Tulane Preservation Studies class focuses on Dville

Greg Fischer Editor-in-chief
A group shot of Tulane Master's students in Preservation Studies who spent time in Donaldsonville to propose a plan for preservation and renovation to the city.

The latest Master's Class in Tulane's Preservation Studies program spent time in Donaldsonville in the recent weeks to come up with a plan to improve the city. Mayor Leroy Sullivan and Director of Community and Economic Development Lee Melancon were among those who attended their presentation of findings to the public.

"We definitely appreciate everything you're doing," Melancon said. "We would like to thank Mr. Stubbs and Beth Jacob and the students."

The students discussed many different aspects of city improvement. Highlights were making waterways more accessible and "beautified."

"Thank you Donaldsonville for the privelage of letting us study your amazing town," Prof. Stubbs said. "Needless to say, we are in love. We all want to move here."

One student discussed "easy" fixes like murals along different bare concrete walls in the city. Donaldsonville has some wonderful artists. So that seemed like a good idea.

Moreover, Grace Davis and Yara Hantash discussed the old rice mill. There plans for cleaning it up and turning into a modern office space and storage facility were awe inspiring.

A similar presentation for the Chinese laundry on Railroad Avenue was made by Yujue Wang. Wang showed several designs--one being a modern bar with music and an outdoor patio, another being an open gallery art space, and yet another being a modern coffee shop with outdoor seating and a gallery space.

Next, Victoria Falcon discussed the Historic General Store renovation. Although, this is actually happening this week. Chef John Folse has decided to restore this building. It will be called the Chef John Folse Building and will become a museum. If the Chinese laundry would reopen to become any of the ideas Wang presented, it could be a major spot for locals and tourists to enjoy the Historic District again.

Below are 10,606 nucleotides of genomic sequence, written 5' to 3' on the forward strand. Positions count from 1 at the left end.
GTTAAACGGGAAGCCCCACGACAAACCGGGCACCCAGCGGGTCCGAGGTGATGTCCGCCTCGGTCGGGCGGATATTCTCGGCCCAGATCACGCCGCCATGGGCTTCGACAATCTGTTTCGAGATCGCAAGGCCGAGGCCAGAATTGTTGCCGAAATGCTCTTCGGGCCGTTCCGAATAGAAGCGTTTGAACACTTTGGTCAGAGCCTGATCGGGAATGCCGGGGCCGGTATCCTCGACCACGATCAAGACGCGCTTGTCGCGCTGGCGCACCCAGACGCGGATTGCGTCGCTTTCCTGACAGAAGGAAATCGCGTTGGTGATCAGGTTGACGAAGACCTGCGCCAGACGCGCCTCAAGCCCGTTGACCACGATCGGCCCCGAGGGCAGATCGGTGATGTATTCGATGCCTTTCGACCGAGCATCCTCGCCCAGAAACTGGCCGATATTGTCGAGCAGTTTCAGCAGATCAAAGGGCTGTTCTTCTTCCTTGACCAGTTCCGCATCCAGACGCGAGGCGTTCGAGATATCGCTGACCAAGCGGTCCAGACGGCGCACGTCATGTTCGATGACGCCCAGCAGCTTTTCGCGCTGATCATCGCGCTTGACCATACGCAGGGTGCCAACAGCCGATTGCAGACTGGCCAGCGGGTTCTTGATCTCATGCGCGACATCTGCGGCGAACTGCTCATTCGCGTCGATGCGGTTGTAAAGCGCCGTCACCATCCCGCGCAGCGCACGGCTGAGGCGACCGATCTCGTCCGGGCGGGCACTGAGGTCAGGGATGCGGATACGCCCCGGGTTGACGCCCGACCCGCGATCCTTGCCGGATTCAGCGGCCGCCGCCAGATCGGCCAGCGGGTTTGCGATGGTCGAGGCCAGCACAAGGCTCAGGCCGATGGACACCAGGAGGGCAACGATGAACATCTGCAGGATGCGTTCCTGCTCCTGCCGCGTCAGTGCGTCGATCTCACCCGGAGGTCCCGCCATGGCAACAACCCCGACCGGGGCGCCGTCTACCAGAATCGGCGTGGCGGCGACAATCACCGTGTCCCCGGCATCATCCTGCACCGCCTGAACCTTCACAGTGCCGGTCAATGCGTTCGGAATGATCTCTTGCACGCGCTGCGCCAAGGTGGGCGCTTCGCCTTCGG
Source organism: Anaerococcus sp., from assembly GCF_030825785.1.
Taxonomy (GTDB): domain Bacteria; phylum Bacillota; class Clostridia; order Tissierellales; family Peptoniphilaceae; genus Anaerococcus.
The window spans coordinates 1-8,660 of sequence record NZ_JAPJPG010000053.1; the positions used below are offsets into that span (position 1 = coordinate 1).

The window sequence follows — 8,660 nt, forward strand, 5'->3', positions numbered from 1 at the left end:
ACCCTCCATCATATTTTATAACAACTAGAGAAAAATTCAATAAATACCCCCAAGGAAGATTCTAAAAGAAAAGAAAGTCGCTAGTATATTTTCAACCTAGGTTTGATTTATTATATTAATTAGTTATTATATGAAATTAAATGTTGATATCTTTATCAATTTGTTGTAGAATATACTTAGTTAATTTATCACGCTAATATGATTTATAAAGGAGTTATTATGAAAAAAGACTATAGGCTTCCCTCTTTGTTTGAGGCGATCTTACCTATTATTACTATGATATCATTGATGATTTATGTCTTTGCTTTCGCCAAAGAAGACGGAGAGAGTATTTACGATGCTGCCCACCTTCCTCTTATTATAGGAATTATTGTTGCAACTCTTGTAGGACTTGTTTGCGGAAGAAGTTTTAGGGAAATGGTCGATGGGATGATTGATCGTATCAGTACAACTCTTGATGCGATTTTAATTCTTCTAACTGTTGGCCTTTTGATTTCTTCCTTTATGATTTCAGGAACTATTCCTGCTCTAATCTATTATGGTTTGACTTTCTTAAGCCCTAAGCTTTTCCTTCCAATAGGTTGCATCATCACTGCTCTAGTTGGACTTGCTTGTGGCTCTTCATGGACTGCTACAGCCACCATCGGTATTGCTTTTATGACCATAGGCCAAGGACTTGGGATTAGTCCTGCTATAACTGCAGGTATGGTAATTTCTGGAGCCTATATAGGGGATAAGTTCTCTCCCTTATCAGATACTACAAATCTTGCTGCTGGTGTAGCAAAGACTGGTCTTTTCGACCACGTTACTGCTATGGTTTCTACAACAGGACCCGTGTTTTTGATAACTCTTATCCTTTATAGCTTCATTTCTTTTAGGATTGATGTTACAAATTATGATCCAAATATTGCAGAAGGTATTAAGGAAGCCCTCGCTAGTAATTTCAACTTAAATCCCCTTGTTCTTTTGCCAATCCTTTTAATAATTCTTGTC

Next, Will McCallum discussed turning the abandoned Episcopal Church into a new library. Those plans looked beautiful, as well.

Moreover, the Claiborne Williams house was discussed by Joey Solorio. Solorio said it felt dear to him to focus on preservation of the Williams home because he was also a musician.

Still other students presented an updated city brochure that was beautiful and might stand out against the "swamp tour" brochures it tends to sit next to in New Orleans and Baton Rouge tourist huts.

All and all, the presentation was an amazing foot forward into thinking about the future of Donaldsonville. In order to attract more residents and visitors, perhaps these students' ideas are the spark that will help a rejuvenation of one the oldest, most beautiful nooks in Louisiana.